You can’t go to Cape Town and not go to Robben Island, so after 5 weeks over here, Alex and I had booked tickets to go there on Saturday. We hadn’t exactly taken into consideration that Friday was Halloween, and so we trotted down to the Waterfront Saturday morning with a slight headache being quite tired – it had been a fun night though!
We got on a ferry (which looked more like a yacht) and it was about a 45 minute boat ride to Robben Island. We had quite the spectacular view behind us on the boat ride!
Still finding this view as beautiful as ever
The tour of the island started with a bus tour with information of various places on the island.
The buses we drove were white buses with ‘Driven by Freedom’ written on the side.
The first stop was the house which a man named Robert Sobukwe had lived in. There was a lot of very touching and shocking information which we were told on the tour, so I thought I would share it with you, attempting to not make it too long and boring.
In 1948, a party called the National Party, came into power in South Africa. This was the beginning of apartheid. The National Party quickly enforced a law where all the black people had to carry around a Dompass, which means ‘passport for the dumb’. It was a type of identification card for the black people which they had to show regularly. If they had forgotten their Dompass, they had to pay 60 Rand, but because this was a lot of money at the time, no one could pay and they would end up in jail for 6 months.
So because this seemed very unfair, a man named Robert Sobukwe, told all the black people to leave their Dompasses at home one day to protest against the unfair law. However, this didn’t end very well, as over 60 black people were shot by police officers, which became known as the Sharpeville Massacre. Sobukwe was eventually sent to Robben Island where he had his very own house; this was absolutely not a good thing! He was not allowed to talk to anyone during his stay there – not even the other prisoners. He had guards walk outside his house every second, who were changed every 3 months so no friendship could be made between them. After 6 years of not talking to anyone and living like that, he became mentally ill and was transferred back to Cape Town. Eventually he died – it is all in all a very tragic story.
Next stop were the lime quarries where the prisoners, such as Nelson Mandela were forced to work for at least 8 hours a day and did this everyday for about 14 years. The conditions were horrible and the prisoners were not given protective glasses or gloves. The little building you can see at the top left, is known as the University of Life. It was initially the place where the prisoners would go to the toilet, but then the prisoners ended up teaching each other various things and eventually it actually became a registered university where you could sit exams.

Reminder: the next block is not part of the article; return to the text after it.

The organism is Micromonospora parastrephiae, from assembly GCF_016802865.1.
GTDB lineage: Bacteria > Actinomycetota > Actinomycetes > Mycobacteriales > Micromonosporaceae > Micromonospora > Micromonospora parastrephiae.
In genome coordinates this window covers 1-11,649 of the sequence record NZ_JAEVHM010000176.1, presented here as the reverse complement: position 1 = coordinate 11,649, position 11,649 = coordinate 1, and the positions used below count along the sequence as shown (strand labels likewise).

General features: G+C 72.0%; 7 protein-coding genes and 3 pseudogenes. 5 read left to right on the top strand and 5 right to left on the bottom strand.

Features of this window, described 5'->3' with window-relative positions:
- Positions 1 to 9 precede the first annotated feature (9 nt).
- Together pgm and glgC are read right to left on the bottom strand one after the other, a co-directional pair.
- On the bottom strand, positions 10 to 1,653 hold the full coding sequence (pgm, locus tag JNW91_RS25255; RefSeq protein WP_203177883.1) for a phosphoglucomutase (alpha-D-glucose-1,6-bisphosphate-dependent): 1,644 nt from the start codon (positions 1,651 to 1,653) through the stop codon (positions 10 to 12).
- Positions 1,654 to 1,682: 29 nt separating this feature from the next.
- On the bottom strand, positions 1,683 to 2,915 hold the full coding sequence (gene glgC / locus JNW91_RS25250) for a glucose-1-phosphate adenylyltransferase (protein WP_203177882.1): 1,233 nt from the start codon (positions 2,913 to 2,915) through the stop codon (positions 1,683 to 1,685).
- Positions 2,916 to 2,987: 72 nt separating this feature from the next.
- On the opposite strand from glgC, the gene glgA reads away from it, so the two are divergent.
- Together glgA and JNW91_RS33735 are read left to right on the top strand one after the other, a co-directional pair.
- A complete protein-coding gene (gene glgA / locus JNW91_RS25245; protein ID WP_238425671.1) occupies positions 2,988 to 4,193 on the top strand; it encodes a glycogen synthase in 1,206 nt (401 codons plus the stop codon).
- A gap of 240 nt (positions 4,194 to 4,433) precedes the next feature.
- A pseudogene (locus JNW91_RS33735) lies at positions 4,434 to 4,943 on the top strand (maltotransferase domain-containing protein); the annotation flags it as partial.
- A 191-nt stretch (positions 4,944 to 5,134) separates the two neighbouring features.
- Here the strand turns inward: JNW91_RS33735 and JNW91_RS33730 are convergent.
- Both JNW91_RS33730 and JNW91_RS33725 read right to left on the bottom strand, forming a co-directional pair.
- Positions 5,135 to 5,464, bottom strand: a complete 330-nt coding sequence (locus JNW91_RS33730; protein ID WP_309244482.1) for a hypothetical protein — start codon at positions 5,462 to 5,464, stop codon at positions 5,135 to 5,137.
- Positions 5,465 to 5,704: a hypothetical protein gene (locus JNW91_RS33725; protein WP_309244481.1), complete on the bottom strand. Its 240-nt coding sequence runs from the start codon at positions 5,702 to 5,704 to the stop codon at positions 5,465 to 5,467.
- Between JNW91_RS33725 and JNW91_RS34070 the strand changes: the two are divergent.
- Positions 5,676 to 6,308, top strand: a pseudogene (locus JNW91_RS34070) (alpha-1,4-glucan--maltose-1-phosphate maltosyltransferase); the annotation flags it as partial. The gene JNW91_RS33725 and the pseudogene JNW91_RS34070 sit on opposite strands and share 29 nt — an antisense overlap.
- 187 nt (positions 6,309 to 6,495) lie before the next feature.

As the bus tour was finished, we went inside the Maximum Security prison which is where Nelson Mandela famously did his 18 year sentence; from 1964 to 1982.
Our tour guide was an ex political prisoner, who had sentenced 5 years at Robben Island.
We got to visit an open cell where there could be from 40 – 60 people. They had 3 showers and 2 toilets to share and only from 1973 could prisoners shower with hot water. Living conditions were tough.
Until 1979, there were also differences in the food prisoners received depending on their “race”. So as you can see in the picture below, Coloureds/Asians would receive jam, syrup, more sugar, more fat and bread, whilst the buntus, which would be an extremely offensive word for the blacks, would not get bread, and would get less fat, sugar and no jam or syrup; just absolutely shocking and unbelievable.
We then went on to see Nelson Mandela’s cell. Mandela lived in the B section for all the 18 years that he spent at Robben Island, which consisted of living in a single cell, 2mx2m.
As you can see, the conditions which he lived in were primitive. Barely a bed, no toilet, just the bucket. The bucket was taken out at 4pm every day so it couldn’t be used after that. The prisoners were usually only allowed to go outside for 1 hour every day when they weren’t working. I don’t think it’s ever possible to imagine how it must have been.
Although the living conditions were almost unbearable for the prisoners who lived there at the beginning, our tour guide very carefully explained that things changed a lot over the years. So he said that when he was there in the 1980s, the rules were much less strict and although it was bad, it was absolutely not so bad. He made sure to remind us that it had only improved due to the prisoners who had been there before him who had fought for these things to change.
He was also very passionate about the improvements that have happened in South Africa. He made it clear that the country has a long way to go, both socially and economically, but that it has come very far since Mandela ‘ended’ apartheid in 1990.
In general, Mandela seems to be a hero for everyone in South Africa. Whether coloured, white or black, Mandela is loved by the absolute majority. His prison number was 4664, and this artistic piece was made outside the prison in his honour.
It was a very touching experience, but it was very interesting to learn more about South African history. It’s a history filled with lots of evil, but I feel it’s important to know what has happened to be able to have an opinion about any of it.